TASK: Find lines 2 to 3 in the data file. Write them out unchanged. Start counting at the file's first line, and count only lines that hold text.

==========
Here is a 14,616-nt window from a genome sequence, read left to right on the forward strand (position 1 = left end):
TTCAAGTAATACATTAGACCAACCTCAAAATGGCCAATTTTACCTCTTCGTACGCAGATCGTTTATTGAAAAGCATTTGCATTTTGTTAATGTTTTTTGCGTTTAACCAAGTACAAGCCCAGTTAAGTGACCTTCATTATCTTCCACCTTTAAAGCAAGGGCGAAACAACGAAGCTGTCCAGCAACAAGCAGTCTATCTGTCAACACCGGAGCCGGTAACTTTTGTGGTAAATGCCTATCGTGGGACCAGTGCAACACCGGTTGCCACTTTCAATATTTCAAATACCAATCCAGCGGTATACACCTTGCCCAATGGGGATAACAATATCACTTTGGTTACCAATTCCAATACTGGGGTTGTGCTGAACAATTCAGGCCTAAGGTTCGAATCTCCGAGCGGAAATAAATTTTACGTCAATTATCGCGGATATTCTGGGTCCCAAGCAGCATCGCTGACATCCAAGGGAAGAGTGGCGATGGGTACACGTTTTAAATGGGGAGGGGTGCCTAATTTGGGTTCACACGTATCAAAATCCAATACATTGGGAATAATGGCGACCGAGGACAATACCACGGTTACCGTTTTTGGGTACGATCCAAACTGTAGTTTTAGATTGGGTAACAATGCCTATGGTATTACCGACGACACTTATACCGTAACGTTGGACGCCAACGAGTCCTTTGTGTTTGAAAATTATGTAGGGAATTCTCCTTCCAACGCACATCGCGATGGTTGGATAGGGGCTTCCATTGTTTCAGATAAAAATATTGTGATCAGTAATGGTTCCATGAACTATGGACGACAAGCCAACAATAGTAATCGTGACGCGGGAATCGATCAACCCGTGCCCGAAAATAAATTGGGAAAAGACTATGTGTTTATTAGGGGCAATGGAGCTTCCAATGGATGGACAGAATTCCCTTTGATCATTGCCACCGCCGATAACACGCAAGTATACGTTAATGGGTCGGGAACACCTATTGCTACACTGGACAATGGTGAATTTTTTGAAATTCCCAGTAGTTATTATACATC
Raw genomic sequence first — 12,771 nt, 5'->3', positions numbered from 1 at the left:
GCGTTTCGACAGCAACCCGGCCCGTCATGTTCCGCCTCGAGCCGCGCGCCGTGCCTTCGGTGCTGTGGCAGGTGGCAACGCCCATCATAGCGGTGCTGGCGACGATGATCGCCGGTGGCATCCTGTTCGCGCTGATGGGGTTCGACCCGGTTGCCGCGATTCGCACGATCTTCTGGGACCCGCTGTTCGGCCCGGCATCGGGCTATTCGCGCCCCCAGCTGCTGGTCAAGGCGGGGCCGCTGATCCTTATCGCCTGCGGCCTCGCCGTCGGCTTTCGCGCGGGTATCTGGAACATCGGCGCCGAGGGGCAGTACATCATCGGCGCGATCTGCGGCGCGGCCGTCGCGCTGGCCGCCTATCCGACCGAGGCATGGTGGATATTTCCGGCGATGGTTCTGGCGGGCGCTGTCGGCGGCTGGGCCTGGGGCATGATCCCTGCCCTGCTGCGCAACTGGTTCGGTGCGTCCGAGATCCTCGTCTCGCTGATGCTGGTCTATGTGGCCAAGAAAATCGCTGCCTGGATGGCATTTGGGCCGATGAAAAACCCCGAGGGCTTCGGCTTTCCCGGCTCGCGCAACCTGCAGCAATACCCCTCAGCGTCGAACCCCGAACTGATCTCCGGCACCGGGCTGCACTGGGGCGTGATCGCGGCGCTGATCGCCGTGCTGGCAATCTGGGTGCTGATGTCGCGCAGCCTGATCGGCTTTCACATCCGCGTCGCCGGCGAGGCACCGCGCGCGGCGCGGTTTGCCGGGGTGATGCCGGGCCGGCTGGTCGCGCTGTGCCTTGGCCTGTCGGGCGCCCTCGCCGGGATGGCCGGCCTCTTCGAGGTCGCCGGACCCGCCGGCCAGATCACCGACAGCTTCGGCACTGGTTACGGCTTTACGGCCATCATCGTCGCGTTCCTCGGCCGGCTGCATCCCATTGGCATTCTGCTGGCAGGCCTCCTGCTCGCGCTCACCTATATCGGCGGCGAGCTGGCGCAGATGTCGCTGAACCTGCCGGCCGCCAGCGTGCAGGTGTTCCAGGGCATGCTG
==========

TTCAAGTAATACATTAGACCAACCTCAAAATGGCCAATTTTACCTCTTCGTACGCAGATCGTTTATTGAAAAGCATTTGCATTTTGTTAATGTTTTTTGCGTTTAACCAAGTACAAGCCCAGTTAAGTGACCTTCATTATCTTCCACCTTTAAAGCAAGGGCGAAACAACGAAGCTGTCCAGCAACAAGCAGTCTATCTGTCAACACCGGAGCCGGTAACTTTTGTGGTAAATGCCTATCGTGGGACCAGTGCAACACCGGTTGCCACTTTCAATATTTCAAATACCAATCCAGCGGTATACACCTTGCCCAATGGGGATAACAATATCACTTTGGTTACCAATTCCAATACTGGGGTTGTGCTGAACAATTCAGGCCTAAGGTTCGAATCTCCGAGCGGAAATAAATTTTACGTCAATTATCGCGGATATTCTGGGTCCCAAGCAGCATCGCTGACATCCAAGGGAAGAGTGGCGATGGGTACACGTTTTAAATGGGGAGGGGTGCCTAATTTGGGTTCACACGTATCAAAATCCAATACATTGGGAATAATGGCGACCGAGGACAATACCACGGTTACCGTTTTTGGGTACGATCCAAACTGTAGTTTTAGATTGGGTAACAATGCCTATGGTATTACCGACGACACTTATACCGTAACGTTGGACGCCAACGAGTCCTTTGTGTTTGAAAATTATGTAGGGAATTCTCCTTCCAACGCACATCGCGATGGTTGGATAGGGGCTTCCATTGTTTCAGATAAAAATATTGTGATCAGTAATGGTTCCATGAACTATGGACGACAAGCCAACAATAGTAATCGTGACGCGGGAATCGATCAACCCGTGCCCGAAAATAAATTGGGAAAAGACTATGTGTTTATTAGGGGCAATGGAGCTTCCAATGGATGGACAGAATTCCCTTTGATCATTGCCACCGCCGATAACACGCAAGTATACGTTAATGGGTCGGGAACACCTATTGCTACACTGGACAATGGTGAATTTTTTGAAATTCCCAGTAGTTATTATACATC
Raw genomic sequence first — 12,771 nt, 5'->3', positions numbered from 1 at the left: